The IMF thinks that there could be a financial crash

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It is always good to know that my concern about the irrationality of stack markets is shared, and today the IMF has made clear its concerns, laying on the towel very thickly to make it clear just how worried it is. In a report issued to coincide with what would have been Davos, but isn't, it said:

While there is for now no alternative to continued monetary policy support, there are legitimate concerns around excessive risk-taking and market exuberance. This situation creates a difficult dilemma for policymakers. They need to keep financial conditions easy to provide a bridge to vaccines and to the economic recovery. But they also need to safeguard the financial system against unintended consequences of their policies, while remaining in line with their mandates.

Translated, that means QE is going to continue, but the IMF is well aware that there are very real risks in markets. This is, of course, precisely my motivation in discussing alternative bond investment structures this week.

The IMF added:

With investors betting on persistent policy backstop, a sense of complacency appears to be permeating markets; coupled with apparent uniform investor views, this raises the risk of a market correction or “repricing.” A sharp, sudden asset-price correction–for example, as a result of a persistent increase in interest rates–would cause a tightening of financial conditions. This could interact with existing financial vulnerabilities, creating knock-on effects on confidence and jeopardizing macro-financial stability.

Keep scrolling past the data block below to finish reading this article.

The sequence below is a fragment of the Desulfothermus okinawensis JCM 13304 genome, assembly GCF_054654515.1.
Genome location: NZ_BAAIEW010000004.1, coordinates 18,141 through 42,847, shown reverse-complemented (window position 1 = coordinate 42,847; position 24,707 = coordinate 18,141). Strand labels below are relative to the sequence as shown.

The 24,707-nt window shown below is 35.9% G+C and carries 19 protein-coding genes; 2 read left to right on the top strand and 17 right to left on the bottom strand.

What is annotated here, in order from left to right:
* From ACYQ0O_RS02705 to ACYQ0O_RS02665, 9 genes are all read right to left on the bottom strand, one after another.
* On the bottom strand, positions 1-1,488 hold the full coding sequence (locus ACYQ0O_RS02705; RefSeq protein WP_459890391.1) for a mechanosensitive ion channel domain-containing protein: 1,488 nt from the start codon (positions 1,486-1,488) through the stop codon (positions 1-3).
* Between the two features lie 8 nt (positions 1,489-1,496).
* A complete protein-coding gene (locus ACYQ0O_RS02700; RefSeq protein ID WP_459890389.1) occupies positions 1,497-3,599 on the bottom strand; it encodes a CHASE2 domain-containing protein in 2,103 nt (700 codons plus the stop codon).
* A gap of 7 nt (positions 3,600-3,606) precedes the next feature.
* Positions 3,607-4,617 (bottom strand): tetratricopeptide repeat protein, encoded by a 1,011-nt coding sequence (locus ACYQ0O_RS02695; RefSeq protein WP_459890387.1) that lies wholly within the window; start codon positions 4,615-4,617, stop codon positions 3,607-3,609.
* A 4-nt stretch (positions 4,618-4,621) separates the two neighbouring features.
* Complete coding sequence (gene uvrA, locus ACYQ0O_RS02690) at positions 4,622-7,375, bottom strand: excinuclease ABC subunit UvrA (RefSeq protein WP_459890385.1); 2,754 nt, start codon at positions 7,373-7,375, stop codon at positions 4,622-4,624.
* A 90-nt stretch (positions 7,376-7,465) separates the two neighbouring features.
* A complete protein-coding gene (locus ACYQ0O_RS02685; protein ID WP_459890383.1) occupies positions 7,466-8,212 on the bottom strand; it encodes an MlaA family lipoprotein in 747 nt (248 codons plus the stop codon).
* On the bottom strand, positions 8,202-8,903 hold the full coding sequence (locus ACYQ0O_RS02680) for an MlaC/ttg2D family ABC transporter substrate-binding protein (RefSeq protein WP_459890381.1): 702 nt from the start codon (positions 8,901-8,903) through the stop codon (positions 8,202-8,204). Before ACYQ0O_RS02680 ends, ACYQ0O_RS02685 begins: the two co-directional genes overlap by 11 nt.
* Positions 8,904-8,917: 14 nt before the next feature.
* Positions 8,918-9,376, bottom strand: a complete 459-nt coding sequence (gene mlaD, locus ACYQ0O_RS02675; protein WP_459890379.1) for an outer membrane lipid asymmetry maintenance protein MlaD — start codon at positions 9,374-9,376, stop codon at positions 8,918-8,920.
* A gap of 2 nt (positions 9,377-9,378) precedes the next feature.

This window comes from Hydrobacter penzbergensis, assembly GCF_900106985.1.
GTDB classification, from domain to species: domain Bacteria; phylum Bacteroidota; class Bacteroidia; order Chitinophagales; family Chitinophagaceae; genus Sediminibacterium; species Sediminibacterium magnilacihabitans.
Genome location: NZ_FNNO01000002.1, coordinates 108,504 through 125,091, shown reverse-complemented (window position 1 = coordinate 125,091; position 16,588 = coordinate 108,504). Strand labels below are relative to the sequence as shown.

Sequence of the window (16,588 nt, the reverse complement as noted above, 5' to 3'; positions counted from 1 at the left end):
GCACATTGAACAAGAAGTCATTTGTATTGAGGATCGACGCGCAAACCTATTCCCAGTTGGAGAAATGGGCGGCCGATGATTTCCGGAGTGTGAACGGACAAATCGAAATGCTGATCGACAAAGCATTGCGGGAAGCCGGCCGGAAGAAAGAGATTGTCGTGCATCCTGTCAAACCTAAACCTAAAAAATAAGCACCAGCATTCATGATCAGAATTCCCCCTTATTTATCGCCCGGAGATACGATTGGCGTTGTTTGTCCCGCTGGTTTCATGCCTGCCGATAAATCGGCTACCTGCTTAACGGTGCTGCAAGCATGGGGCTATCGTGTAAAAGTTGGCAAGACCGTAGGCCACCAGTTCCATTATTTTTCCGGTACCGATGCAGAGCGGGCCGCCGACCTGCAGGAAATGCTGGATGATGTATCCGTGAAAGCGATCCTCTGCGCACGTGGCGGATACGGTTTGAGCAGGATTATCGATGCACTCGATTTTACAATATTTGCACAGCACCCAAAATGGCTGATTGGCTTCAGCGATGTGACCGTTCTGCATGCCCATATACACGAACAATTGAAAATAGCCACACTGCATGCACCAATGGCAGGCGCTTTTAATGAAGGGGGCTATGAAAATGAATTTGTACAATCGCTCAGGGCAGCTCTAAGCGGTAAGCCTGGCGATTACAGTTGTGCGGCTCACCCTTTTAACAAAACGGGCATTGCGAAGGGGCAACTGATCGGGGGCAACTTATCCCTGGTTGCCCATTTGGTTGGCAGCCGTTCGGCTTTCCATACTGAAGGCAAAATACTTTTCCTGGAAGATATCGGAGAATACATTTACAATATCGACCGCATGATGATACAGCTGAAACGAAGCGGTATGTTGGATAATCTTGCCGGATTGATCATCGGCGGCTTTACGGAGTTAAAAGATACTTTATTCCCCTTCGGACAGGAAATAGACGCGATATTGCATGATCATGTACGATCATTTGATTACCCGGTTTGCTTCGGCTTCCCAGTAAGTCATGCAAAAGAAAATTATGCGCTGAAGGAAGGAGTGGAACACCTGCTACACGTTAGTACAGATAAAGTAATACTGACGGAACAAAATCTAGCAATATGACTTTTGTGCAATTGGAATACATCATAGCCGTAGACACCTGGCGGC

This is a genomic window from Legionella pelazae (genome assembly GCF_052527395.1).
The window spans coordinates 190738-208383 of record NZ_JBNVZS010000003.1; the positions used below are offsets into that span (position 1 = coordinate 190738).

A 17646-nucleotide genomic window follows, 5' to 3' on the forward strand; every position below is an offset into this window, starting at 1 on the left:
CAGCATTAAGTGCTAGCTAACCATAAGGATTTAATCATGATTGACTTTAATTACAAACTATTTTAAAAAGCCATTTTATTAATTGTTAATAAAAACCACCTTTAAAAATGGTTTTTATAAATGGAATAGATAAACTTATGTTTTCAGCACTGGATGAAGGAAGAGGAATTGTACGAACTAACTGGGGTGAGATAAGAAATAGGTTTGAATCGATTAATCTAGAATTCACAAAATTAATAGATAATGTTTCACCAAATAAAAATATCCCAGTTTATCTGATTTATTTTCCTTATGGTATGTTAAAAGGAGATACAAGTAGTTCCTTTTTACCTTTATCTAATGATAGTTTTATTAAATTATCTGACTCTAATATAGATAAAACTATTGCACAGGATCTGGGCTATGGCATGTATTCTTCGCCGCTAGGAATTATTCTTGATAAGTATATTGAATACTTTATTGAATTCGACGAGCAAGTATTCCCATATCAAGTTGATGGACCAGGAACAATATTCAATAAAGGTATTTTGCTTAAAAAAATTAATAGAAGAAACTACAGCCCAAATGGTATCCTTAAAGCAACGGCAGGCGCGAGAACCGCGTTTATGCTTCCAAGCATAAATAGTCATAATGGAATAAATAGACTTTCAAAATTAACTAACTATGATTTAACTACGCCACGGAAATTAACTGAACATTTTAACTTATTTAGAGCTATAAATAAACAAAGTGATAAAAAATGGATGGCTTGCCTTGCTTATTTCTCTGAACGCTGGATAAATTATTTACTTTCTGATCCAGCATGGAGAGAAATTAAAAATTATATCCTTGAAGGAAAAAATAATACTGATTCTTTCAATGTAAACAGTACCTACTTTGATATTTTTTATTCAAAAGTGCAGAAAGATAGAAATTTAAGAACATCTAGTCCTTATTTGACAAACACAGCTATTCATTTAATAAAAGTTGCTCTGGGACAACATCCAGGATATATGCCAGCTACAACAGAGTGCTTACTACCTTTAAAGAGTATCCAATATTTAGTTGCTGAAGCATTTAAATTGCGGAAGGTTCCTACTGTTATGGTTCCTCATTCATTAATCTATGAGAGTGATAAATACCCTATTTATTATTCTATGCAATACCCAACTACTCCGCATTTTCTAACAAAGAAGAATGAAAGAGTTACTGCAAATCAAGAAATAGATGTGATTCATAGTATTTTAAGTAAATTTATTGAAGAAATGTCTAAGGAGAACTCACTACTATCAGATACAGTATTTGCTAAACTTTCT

Again, to de-jargonise this, what they are saying is that if interest rates do ever rise there could be a major financial crash as it becomes apparent that the current stock market bubble is nothing more than a bit of financial engineering in response to low interest rates that has no real value behind it, with which suggestion I would completely agree.

So what to do to prevent this? The IMF says:

Policymakers need to use this time to safeguard financial stability by employing macroprudential measures (for example, stricter supervisory and macroprudential oversight, including targeted stress tests at banks and prudential tools for highly levered borrowers) and developing new tools as needed. For example, policymakers are considering whether the macroprudential framework for nonbank financial institutions may need to be strengthened to address weaknesses that became apparent during the March turmoil.

That is also just jargon. Basically, it means require banks to increase capital, reduce stressful loan books, and pray.

Alternatively, as I have suggested, come up with new models that reduce the need for QE and take excessive cash balances out of the market altogether whilst providing funding for the Green New Deal. Now, which of those looks and feels better?